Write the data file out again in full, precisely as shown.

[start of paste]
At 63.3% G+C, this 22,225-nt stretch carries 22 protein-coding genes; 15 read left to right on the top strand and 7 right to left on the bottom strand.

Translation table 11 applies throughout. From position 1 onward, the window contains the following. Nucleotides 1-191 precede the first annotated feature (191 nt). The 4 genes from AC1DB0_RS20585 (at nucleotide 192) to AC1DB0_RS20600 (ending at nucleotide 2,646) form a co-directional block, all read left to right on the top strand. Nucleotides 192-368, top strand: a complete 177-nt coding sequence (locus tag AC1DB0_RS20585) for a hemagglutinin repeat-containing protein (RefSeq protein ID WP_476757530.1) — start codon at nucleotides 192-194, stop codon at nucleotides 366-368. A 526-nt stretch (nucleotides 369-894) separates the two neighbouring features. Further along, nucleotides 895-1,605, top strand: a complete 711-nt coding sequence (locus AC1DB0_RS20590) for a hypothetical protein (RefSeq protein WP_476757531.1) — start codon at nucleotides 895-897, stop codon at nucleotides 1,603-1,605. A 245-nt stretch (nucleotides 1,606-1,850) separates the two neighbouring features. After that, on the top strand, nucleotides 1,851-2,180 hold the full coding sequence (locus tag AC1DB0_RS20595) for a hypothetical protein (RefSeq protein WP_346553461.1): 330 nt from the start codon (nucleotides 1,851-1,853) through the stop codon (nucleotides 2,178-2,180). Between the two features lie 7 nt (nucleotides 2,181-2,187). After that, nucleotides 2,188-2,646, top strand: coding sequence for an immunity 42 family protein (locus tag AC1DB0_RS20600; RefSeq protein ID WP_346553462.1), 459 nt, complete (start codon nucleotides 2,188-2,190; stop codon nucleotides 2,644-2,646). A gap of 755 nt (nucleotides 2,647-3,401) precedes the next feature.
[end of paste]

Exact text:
At 63.3% G+C, this 22,225-nt stretch carries 22 protein-coding genes; 15 read left to right on the top strand and 7 right to left on the bottom strand.

Translation table 11 applies throughout. From position 1 onward, the window contains the following. Nucleotides 1-191 precede the first annotated feature (191 nt). The 4 genes from AC1DB0_RS20585 (at nucleotide 192) to AC1DB0_RS20600 (ending at nucleotide 2,646) form a co-directional block, all read left to right on the top strand. Nucleotides 192-368, top strand: a complete 177-nt coding sequence (locus tag AC1DB0_RS20585) for a hemagglutinin repeat-containing protein (RefSeq protein ID WP_476757530.1) — start codon at nucleotides 192-194, stop codon at nucleotides 366-368. A 526-nt stretch (nucleotides 369-894) separates the two neighbouring features. Further along, nucleotides 895-1,605, top strand: a complete 711-nt coding sequence (locus AC1DB0_RS20590) for a hypothetical protein (RefSeq protein WP_476757531.1) — start codon at nucleotides 895-897, stop codon at nucleotides 1,603-1,605. A 245-nt stretch (nucleotides 1,606-1,850) separates the two neighbouring features. After that, on the top strand, nucleotides 1,851-2,180 hold the full coding sequence (locus tag AC1DB0_RS20595) for a hypothetical protein (RefSeq protein WP_346553461.1): 330 nt from the start codon (nucleotides 1,851-1,853) through the stop codon (nucleotides 2,178-2,180). Between the two features lie 7 nt (nucleotides 2,181-2,187). After that, nucleotides 2,188-2,646, top strand: coding sequence for an immunity 42 family protein (locus tag AC1DB0_RS20600; RefSeq protein ID WP_346553462.1), 459 nt, complete (start codon nucleotides 2,188-2,190; stop codon nucleotides 2,644-2,646). A gap of 755 nt (nucleotides 2,647-3,401) precedes the next feature.